Regal Ruin – Titchfield Abbey

I love a good ruin hunt and thanks to Henry VIII’s Dissolution of the Monasteries, there are quite a few to see in the UK today, all at various degrees of disintegration.  So it’s Ruin Week here on A3Traveller!

Titchfield Abbey looks quite impressive when you drive through its narrow gateway to park up in front of it (yes – your car will fit!).

It began life as the Abbey of St Mary and St John the Evangelist in 1232, commissioned by Peter des Roches, Bishop of Winchester for the Premonstratensian order (founded in Prémontré, France).

The Abbey Estate entailed many thousands of acres of land with its own farm buildings – a stopping off point for expeditions to the Continent.  Indeed Henry V is said to have stayed there before going off on campaign to France.

At the Dissolution of the Monasteries, the estate passed in 1537 to Thomas Wriothesley, first Earl of Southampton who by 1542, had converted the monastic buildings into a private Tudor residence known as The Place.  Royal guests to the house included Henry VIII, Edward VI, Elizabeth I and Charles I with his queen, Henrietta Maria.

The third Earl of Southampton was a patron of William Shakespeare and it is believed that some of Shakespeare’s plays were performed here for the first time.

Place House survived until 1781, when most of the building was demolished for building stone.  In the early 20th century archaeological excavations helped to clarify the layout of the monastic buildings, and the abbey plan is marked out on the ground.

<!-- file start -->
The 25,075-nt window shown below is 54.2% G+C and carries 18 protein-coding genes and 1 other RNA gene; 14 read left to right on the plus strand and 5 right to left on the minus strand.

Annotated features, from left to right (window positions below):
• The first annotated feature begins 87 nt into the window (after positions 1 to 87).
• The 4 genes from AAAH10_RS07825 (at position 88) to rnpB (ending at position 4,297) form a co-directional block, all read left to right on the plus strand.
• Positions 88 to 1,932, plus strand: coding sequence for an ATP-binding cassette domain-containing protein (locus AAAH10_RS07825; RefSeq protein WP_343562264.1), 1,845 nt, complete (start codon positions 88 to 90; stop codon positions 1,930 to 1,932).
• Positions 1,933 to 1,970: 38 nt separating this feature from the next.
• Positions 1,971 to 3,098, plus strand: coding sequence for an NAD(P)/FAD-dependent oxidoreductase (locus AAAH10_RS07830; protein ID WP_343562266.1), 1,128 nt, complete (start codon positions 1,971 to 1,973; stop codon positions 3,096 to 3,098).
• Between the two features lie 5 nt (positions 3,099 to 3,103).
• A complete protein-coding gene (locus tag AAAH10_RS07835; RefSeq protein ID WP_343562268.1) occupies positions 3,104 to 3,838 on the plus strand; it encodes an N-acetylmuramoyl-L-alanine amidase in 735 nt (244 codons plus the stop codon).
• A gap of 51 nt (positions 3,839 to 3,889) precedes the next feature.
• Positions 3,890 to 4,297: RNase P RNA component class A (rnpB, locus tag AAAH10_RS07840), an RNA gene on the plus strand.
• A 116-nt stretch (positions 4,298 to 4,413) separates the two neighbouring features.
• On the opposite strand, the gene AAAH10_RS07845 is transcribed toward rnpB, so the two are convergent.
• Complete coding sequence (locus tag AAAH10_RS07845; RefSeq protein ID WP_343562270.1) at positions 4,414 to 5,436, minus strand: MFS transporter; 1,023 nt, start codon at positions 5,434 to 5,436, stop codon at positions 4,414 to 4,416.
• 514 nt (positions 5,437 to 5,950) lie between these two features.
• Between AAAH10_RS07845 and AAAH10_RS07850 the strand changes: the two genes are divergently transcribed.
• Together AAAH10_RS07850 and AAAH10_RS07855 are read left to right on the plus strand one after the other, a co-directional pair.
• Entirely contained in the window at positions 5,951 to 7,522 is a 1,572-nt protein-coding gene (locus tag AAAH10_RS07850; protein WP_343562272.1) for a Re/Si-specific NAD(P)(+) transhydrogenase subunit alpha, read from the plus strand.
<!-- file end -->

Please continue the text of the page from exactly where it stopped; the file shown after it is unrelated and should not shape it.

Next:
These medieval tiles survived as they lay undiscovered under the courtyard of the Tudor mansion – until excavations in the 1920’s unearthed them.  They are very similar to other nearby abbeys suggesting they were all made in the late 13th century by the same team of tile makers.

I’m left wondering if they won business by showing sample books of their skill set.  I wouldn’t put it past them – Roman artisans apparently did just that at Fishbourne Roman Palace after all!

Titchfield Abbey, near Fareham, Hampshire, PO15 5RA – part of English Heritage.  Entrance is free.

Contributor & photographer:  Sue Lowry.

Follow A3Traveller on Twitter:  @A3Traveller and Sue Lowry on Google +, YouTube, Linkedin, Flickr and Pinterest.  I also operate another blog for my company, MagellanPR –  They can be followed on Twitter:  @MagellanPR, on Google+, on YouTube, on Pinterest and on Facebook.

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